by Mitch Kokai
Senior Political Analyst, John Locke Foundation
Fearing a conservative jurist would replace Judge Stephen Reinhardt, the liberal lion of the Ninth U.S. Circuit Court of Appeals, a prominent progressive legal scholar quietly urged him to retire in the spring of 2014.
U.C. Berkeley School of Law Dean Erwin Chemerinsky approached Reinhardt just months before the 2014 midterm elections and suggested he retire, The New York Times reported Saturday.
Reinhardt refused the overtures. Months later, Republicans assumed control of the Senate, effectively ending former President Barack Obama’s judicial confirmations. President Donald Trump’s election forced the judge into an awkward actuarial battle, an increasingly common phenomenon as judicial appointments become highly politicized. He died on March 29 at 87.
His strident liberalism was of Warren Court vintage — powerful, but dissonant in the era of Chief Justice John Roberts. Whatever his influence on the Ninth Circuit and the dozens of budding scholars, lawyers and activists who competed for his coveted clerkships, his ideas had little purchase at the Supreme Court. The justices overturned 24 of the 25 Reinhardt rulings they reviewed. Those reversals included his opinion striking down the federal Partial-Birth Abortion Ban Act and his opinion striking down a state law prohibiting doctors from prescribing terminal medications.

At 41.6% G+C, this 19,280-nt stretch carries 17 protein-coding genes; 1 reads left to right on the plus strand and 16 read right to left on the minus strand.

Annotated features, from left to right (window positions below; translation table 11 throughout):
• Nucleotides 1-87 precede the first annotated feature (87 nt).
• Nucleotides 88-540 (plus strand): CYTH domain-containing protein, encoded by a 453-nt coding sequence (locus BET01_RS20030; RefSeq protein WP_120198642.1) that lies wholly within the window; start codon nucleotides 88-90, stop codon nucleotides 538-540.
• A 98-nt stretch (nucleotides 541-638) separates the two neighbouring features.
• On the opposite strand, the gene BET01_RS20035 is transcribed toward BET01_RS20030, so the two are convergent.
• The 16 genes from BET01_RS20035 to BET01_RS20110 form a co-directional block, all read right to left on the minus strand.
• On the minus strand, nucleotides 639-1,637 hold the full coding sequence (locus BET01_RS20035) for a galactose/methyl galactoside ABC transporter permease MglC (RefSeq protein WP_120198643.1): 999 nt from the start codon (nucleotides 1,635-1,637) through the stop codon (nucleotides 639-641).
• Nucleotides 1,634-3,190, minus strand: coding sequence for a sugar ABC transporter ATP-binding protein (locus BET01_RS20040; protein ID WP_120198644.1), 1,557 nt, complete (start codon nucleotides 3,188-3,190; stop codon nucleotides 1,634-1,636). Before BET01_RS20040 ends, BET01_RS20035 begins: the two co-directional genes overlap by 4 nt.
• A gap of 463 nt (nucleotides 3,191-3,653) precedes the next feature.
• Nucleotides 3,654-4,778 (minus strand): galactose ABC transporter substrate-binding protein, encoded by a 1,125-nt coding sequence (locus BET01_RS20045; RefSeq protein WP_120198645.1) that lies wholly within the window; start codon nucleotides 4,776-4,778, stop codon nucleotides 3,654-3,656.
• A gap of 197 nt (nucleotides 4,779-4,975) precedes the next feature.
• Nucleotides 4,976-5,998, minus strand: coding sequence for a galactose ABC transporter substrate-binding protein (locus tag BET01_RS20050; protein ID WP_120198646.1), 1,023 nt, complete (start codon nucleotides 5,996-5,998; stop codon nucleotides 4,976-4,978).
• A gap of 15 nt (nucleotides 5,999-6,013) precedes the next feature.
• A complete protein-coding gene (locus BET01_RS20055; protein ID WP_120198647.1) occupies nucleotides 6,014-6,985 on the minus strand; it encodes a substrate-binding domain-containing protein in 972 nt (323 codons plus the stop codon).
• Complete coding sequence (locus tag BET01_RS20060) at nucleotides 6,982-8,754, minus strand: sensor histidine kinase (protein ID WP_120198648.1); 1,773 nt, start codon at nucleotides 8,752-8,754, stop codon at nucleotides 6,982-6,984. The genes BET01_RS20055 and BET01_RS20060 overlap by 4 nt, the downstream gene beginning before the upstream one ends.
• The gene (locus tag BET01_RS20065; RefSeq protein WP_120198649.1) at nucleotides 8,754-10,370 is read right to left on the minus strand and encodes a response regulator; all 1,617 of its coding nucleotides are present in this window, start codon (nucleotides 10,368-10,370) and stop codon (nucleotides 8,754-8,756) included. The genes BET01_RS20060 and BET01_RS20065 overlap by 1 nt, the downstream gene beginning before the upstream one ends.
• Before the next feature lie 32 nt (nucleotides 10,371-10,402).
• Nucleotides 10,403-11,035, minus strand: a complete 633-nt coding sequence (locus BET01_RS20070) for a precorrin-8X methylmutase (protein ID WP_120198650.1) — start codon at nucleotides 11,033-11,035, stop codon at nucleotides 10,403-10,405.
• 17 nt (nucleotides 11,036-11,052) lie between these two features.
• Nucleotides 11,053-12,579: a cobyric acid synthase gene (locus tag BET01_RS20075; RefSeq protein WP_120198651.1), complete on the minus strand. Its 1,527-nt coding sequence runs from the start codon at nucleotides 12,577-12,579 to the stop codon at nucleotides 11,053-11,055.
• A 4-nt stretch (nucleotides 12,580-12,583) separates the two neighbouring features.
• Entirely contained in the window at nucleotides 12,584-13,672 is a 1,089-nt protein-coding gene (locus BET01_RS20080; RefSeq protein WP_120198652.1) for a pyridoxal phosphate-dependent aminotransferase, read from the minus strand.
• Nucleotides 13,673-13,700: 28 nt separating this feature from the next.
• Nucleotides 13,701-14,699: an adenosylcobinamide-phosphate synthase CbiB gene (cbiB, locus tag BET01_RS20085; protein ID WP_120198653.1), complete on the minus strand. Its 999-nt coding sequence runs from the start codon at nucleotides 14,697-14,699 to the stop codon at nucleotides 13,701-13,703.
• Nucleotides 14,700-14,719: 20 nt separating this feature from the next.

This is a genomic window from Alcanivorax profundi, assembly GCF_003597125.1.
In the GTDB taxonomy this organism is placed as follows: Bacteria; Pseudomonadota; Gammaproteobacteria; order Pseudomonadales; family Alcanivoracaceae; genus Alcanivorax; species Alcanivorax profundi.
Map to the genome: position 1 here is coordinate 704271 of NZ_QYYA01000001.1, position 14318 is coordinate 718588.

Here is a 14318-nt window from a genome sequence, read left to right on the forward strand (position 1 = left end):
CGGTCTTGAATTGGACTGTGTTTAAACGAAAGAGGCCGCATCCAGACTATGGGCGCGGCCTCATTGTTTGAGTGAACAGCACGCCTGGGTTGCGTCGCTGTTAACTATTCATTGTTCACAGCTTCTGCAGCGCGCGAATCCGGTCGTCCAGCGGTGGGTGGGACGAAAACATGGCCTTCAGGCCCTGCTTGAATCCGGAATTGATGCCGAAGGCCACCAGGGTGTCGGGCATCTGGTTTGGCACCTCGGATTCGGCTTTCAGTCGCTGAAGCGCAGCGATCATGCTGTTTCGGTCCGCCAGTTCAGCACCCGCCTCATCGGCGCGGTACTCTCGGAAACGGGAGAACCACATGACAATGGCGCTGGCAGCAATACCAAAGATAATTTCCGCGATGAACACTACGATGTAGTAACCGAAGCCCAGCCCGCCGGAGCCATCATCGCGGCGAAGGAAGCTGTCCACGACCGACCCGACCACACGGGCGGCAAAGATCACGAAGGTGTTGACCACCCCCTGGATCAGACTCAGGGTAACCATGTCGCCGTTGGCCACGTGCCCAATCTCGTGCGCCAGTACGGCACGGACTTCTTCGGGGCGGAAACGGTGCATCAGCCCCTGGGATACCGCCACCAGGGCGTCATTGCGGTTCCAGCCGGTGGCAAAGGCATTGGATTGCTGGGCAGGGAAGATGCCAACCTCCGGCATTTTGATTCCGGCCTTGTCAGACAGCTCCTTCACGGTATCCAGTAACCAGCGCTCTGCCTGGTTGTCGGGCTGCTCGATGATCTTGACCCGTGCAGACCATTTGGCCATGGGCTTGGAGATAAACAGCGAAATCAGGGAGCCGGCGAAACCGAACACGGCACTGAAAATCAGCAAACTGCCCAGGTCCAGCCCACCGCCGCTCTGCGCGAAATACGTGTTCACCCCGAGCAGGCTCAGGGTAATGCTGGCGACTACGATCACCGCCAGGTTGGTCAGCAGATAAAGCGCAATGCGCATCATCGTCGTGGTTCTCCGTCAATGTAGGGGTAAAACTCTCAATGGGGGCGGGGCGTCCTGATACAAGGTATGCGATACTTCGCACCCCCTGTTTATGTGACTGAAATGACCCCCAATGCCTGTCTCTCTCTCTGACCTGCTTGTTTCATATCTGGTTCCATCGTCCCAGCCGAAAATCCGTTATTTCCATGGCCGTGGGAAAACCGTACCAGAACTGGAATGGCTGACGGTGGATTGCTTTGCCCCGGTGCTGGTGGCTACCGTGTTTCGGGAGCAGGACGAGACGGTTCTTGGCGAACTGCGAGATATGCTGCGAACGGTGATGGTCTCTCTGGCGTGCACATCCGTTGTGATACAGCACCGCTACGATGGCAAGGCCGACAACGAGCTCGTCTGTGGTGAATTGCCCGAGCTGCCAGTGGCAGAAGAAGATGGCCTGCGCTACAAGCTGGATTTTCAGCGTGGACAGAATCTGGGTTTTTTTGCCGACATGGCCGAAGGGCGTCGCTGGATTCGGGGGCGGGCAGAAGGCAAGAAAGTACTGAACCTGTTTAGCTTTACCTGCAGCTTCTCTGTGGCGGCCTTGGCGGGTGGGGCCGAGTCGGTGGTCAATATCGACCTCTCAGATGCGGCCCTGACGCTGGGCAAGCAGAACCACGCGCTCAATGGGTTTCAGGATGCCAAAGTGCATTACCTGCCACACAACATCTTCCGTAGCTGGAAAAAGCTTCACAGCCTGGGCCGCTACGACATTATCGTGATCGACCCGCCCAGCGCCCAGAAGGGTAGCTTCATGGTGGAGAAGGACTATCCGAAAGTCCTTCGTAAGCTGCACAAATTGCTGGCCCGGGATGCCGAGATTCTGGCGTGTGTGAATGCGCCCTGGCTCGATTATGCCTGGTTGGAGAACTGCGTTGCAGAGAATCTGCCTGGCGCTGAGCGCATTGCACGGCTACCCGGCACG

Reinhardt is but the latest prominent appeals judge Trump will replace.